It’s not easy to take a buzzy, must-listen podcast and turn it into a buzzy, must-watch television series, but somehow Dirty John pulled it off—thanks in large part to Connie Britton. On the show, Britton portrayed Debra Newell, a successful interior designer who begins dating a man who turns out to be different than she thought, in a stranger than fiction real life story. “The character was really a great exploration for me, because I never judge my characters, and I wanted to really look at playing Debra as almost a women’s study,” said Britton. “Because I actually could understand a lot of where she was coming from. I actually see her as a pretty fierce woman.” Of course, it’s the latest in a long list of fierce women that Britton has portrayed on-screen, the most famous of which is her role as Tami Taylor on Friday Night Lights. Here, the actress talks about her most iconic roles, bringing Dirty John to life, and her celebrity crushes.
Had you heard the Dirty John podcast before you got the part?
When I got offered the show Dirty John, I had not heard the podcast yet, but I had heard friends talking about it obsessively. Then literally two days later, my agent sent me an email saying, “Have you heard of Dirty John?” And I was like, “That’s crazy. They were just talking about that.” So, that was exciting to me, because I love things that are creating conversation in the culture. There was no script. They were literally just developing this idea. So then I immediately read the L.A. Times articles and then listened to the podcast right away. And I was hooked.
This character was a different side of you we haven’t seen before.
The character was really a great exploration for me, because I never judge my characters, and I wanted to really look at playing Debra as almost a women’s study. Because I actually could understand a lot of where she was coming from. I actually see her as a pretty fierce woman. I mean, she is self made, she created her own business. She has raised a family on her own. But she had this achilles hill, which is she didn’t have a man in her life and that was something that she put a lot of value on. So I understand all of those things, and wanted to try to access her fierceness, even within the framework of this kind of massive vulnerability that she kind of found herself in.
Did you pick the wardrobe intentionally?
The wardrobe was really intentional. Susie DeSanto, who also did my wardrobe on Nashville, is my dream. I love her so much. So we had her come in, and she just did such an exceptional job. We started off in the beginning of the series with the very sort of pinks and hopeful colors, and then, as the show went on, we got darker. It was all very detailed and very well thought out.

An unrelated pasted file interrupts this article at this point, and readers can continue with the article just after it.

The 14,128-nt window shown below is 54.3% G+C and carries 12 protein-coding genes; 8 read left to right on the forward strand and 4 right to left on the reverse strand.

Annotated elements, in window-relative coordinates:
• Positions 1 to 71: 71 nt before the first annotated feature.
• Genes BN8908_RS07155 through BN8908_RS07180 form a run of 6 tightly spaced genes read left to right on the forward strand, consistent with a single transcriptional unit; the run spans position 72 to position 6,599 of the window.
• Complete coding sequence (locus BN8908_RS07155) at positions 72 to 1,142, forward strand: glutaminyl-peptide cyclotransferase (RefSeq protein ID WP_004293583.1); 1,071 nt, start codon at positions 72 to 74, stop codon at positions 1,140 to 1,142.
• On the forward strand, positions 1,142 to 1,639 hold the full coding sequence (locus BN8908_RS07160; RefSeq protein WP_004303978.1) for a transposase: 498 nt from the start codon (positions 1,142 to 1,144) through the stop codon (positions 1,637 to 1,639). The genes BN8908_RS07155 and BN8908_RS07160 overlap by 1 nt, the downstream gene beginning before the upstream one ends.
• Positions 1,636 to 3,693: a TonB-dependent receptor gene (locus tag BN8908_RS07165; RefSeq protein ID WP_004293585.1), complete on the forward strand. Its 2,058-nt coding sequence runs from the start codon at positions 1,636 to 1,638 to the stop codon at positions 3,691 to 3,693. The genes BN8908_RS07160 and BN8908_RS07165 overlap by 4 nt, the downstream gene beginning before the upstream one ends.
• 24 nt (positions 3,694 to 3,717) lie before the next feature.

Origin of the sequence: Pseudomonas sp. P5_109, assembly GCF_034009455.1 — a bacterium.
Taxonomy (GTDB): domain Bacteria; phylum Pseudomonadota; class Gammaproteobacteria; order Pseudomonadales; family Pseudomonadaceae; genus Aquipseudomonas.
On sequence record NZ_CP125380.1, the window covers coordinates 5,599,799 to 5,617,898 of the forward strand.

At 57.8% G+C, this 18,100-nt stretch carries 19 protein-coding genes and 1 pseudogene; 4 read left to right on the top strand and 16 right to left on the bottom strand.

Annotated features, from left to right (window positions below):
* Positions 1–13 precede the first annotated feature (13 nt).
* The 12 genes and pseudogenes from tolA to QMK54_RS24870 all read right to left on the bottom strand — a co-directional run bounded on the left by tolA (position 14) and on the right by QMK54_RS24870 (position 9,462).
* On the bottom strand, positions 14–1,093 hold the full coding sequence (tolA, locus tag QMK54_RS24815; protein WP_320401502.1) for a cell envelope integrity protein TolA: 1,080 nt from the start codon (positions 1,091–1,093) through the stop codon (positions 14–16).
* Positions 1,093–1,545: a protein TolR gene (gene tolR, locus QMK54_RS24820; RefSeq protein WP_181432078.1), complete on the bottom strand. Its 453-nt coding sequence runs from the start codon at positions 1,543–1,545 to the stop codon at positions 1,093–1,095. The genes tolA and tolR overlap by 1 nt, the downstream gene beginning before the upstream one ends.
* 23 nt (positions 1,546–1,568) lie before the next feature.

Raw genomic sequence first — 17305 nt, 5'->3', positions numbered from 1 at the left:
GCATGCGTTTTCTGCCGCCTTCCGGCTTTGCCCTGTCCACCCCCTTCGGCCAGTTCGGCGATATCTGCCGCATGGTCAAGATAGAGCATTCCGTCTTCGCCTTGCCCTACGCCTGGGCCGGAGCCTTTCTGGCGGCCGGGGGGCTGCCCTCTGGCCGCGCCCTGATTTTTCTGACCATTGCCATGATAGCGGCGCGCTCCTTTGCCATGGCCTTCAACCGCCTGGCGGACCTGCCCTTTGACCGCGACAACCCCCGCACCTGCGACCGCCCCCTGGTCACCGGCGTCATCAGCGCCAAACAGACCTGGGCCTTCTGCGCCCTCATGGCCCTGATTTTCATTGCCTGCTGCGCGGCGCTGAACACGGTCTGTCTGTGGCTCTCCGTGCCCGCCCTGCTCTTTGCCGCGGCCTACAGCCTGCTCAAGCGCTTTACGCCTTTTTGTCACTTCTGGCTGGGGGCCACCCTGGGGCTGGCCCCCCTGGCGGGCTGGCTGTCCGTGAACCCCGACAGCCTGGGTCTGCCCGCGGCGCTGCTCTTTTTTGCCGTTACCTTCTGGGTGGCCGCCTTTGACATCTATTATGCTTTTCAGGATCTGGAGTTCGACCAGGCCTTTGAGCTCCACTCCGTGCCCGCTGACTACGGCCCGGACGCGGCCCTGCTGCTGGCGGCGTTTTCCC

There were so many moments when I wanted your character to just hit him over the head.
Debra would never hit anybody over the head. She just wouldn’t do it. But, you know, she also was raised with such a sense of needing to give people the benefit of the doubt, seeing the best in everybody, thinking that she can handle and change and nurture the person who needs that in their life. And so she wasn’t go to hit him. Even when things got really dark, she probably would have hit him over the head then.
Is this the first real life person you’ve played?
No, I played Faye Resnick. That was a different experience for me because I actually didn’t sit down and talk to Faye, so I just really did a ton of research on that. But then also, she has a lot of projection aimed at her as well, and I wanted to kind of push that all to the side so that I could just see what was motivating her and who she really is. That was an interesting experience, too.
When I met you, you were doing indie films. And then you started doing TV before TV was the cool place to be. Was that a big decision for you to go to TV at that point?
First of all, let’s be clear. I had dreamed of being an actress since childhood, but never imagined that it would be anything close to a reality. Then I went to college, you know. I went to an Ivy League college and I was like, “Okay, that was child’s play, now it’s time to grow up and do something.” Then I kept dreaming. I grew up watching television. I loved TV. I Love Lucy, Mary Tyler Moore. As I got older, Happy Days. A lot of sitcoms. Laverne and Shirley, Eight is Enough.
I had the great fortune of being able to do The Brother McMullen, which was kind of my big break. That went to Sundance. There was a certain snobbery at that time about TV versus film. I went through a whole thing where I was, for quite a period of time, very close to playing opposite Tom Cruise in Jerry Maguire. And then that didn’t happen, which was quite the heartbreak at that time. But right on the heels of that, Spin City came along. That was really my first big job. So I was in no position to say, “I’m not doing television.” I was thrilled. I was doing television. I was doing a sitcom with Michael J. Fox.